US grounds Boeing 737 MAX fleet after new evidence surfaces

After days of mounting pressure, and just about all national regulators around the world grounding the planes, the US has grounded Boeing’s 737 Max aircraft.

This reverses an earlier decision where American regulators gave the planes approval to keep flying after the fatal crash in Ethiopia last Sunday.

The decision, announced by President Trump, follows decisions by safety regulators in some 42 countries to ban flights by Boeing 737 MAX-model jets.

Up to now, the US Federal Aviation Administration had been resolute, saying beforehand that it had seen “no systemic performance issues” that would prompt it to halt flights of the jet.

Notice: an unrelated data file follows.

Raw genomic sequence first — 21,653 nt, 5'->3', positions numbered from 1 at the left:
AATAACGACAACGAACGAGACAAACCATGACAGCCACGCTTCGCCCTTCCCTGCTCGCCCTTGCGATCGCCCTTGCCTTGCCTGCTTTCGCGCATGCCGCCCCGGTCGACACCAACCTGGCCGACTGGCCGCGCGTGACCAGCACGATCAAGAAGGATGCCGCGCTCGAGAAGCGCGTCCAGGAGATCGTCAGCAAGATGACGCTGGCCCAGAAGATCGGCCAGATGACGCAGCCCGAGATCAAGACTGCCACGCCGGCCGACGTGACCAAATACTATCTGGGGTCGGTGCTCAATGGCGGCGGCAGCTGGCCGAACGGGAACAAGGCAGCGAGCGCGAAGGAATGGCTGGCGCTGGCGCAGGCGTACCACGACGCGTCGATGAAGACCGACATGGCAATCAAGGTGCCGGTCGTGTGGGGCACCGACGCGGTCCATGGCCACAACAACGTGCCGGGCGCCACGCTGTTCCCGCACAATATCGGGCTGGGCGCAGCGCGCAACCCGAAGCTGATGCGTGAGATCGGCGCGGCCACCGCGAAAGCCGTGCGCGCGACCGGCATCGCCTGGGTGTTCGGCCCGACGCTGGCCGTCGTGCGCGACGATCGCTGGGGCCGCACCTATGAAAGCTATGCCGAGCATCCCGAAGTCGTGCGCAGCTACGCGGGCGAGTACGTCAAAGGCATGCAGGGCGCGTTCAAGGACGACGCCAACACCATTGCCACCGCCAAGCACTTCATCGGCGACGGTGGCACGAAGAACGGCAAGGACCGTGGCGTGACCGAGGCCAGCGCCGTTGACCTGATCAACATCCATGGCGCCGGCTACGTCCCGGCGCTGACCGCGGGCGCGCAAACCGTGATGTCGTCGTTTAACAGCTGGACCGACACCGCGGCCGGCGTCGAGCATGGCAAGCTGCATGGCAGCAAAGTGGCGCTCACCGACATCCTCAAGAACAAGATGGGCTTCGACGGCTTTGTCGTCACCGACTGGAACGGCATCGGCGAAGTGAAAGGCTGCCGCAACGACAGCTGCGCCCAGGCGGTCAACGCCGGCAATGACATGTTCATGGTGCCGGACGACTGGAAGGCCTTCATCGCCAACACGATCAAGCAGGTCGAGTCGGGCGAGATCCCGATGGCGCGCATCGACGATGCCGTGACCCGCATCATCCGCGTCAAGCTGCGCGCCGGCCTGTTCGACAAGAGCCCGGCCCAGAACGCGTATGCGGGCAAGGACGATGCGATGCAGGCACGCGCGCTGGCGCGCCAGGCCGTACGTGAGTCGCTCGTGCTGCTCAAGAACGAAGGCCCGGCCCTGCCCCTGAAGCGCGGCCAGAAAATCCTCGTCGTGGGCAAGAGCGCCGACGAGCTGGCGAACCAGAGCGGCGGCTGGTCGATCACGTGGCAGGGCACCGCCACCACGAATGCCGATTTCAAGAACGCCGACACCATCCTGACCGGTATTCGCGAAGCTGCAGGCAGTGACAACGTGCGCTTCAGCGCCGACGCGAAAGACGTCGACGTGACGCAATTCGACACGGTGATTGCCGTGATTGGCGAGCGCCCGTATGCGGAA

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Newly available satellite-tracking data shows that the Ethiopian flight that crashed on Sunday had similar erratic flight performance after it took off, eerily similar to the problems faced by the Lion Air 737 Max 8 plane that crashed off Jakarta last October.

Experts currently believe that an automated system may have malfunctioned on both flights.

The groundings also come at a time when several 737 MAX 8 pilots have shared ‘unusual’ experiences during take off after switching to auto-pilot when the plane tried to dip its nose violently.

Ethiopian Airlines said that one of two pilots on Sunday’s flight reported “flight-control problems” to air traffic controllers minutes before the plane crashed.

The 737 MAX is Boeing’s best-selling jet ever and is expected to be a major driver of profit, with more than 4,500 of the planes on order. The company’s shares have fallen about 11 percent this week.

US grounds Boeing 737 MAX fleet after new evidence surfaces | News by Thaiger

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